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Chicago Police Backtrack on Whether Officers Should Offer Medical Treatment to Offenders They Shot

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    NEWSLETTERS

    Chicago Police appear to be backtracking on a major platform of their new deadly force policy, relating to whether officers should attempt to save the lives of people they have just shot. Phil Rogers reports.

    (Published Tuesday, March 7, 2017)

    Chicago Police appear to be backtracking on a major platform of their new deadly force policy, relating to whether officers should attempt to save the lives of people they have just shot. 

    In a recent scathing report on CPD policies, the U.S. Justice Department said Chicago officers should be required to give medical treatment to suspects shot by police. Currently, officers are only required to call for a Fire Department ambulance. 

    In that Justice report, investigators said CPD should “equip officers with appropriate first-aid supplies, train them in their use…and require officers to render aid to injured persons, consistent with the officer’s training.” 

    In January, Chicago police insisted the policy was about to change. A draft copy of a new use-of-force model declaring an emphasis on “sanctity of life” carried a provision for officers to begin offering medical aid “commensurate with their training, experience, and available equipment.”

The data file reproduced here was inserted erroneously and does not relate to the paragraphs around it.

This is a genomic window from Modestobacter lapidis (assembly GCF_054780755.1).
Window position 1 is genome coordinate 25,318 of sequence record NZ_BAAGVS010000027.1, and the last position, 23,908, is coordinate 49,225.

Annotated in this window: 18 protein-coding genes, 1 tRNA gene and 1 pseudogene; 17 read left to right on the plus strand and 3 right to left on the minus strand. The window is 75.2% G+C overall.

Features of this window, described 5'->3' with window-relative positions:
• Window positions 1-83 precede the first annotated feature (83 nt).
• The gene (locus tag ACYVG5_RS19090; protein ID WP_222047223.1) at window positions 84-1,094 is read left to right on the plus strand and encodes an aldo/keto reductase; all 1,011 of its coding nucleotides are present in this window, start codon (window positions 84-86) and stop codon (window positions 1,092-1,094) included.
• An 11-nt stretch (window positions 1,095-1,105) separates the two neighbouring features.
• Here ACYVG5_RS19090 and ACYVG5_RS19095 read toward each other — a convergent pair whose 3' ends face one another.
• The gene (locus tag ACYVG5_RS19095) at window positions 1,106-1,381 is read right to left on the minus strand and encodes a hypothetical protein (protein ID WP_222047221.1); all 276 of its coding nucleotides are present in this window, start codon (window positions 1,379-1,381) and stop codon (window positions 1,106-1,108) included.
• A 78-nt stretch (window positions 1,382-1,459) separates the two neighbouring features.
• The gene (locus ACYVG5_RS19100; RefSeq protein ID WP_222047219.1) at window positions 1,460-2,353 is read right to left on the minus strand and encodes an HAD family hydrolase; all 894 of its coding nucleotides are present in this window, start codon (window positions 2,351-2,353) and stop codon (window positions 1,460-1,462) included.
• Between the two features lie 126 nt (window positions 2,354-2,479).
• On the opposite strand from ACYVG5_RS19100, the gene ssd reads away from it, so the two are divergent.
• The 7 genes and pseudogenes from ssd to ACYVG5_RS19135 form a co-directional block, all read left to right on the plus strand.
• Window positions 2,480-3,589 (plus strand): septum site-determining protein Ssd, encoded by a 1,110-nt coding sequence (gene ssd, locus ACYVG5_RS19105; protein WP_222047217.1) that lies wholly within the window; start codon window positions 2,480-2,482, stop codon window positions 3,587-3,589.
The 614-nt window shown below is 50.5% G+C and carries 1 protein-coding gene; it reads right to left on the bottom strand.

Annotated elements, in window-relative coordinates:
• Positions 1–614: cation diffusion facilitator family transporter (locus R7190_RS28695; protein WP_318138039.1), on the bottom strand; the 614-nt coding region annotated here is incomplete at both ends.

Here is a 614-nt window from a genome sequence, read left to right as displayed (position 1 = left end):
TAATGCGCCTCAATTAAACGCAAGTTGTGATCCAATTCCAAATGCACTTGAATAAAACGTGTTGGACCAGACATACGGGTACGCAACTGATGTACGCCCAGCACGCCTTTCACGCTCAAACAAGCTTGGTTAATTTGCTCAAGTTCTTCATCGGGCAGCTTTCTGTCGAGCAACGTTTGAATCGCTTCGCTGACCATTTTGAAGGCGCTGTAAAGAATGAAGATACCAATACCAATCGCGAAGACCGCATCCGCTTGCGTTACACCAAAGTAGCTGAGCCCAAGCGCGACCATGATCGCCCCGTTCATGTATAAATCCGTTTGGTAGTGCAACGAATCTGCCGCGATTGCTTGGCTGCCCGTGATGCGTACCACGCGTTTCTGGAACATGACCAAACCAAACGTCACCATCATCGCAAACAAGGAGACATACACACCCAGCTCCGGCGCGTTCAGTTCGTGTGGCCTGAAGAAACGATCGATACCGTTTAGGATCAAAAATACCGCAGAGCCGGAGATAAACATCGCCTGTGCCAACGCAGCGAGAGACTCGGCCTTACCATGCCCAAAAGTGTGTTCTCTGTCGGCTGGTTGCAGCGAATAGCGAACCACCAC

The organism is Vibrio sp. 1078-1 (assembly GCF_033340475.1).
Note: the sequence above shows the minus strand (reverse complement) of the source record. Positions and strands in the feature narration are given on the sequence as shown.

Critics argued that a change was long overdue.

    “There is a significant time lag, whether it’s two or three or four minutes, from the time the police call the firemen until the time they arrive,” says attorney Victor Henderson. “That three or four minute difference can be the difference between life and death.”

    Henderson represented the family of 23-year-old Jamaal Moore, who was shot following a police chase on Chicago’s South Side. Moore was unarmed, and after the shooting police were seen standing over him as he lay dying, but offering no apparent aid. 

    “They’re just there like, we caught a deer or something,” said Moore’s mother Gwendolyn Moore. “They’re happy and they’re excited about it because they were smiling, and my son is lying on the ground, and you could clearly see that he was alive.”

    By the time the fire department arrived and Moore was transported to a hospital, he was dead. 

    But now CPD’s changed procedures have apparently been changed again. A new draft policy, released this week for public comment, changes the wording that officers “will” offer treatment, to officers “may” offer treatment. 

    “We received a number of objections to the medical aid requirement,” an accompanying memo states. “Most notably, commenters suggested that the Department does not provide officers proper medical training or equipment to comply with this requirement, subjecting them to legal liability for providing improper care.” 

    The memo noted that under Illinois law, officers are not civilly liable to an injured person for providing emergency care unless the officer engaged in “willful and wanton misconduct”. Nevertheless, a change was made.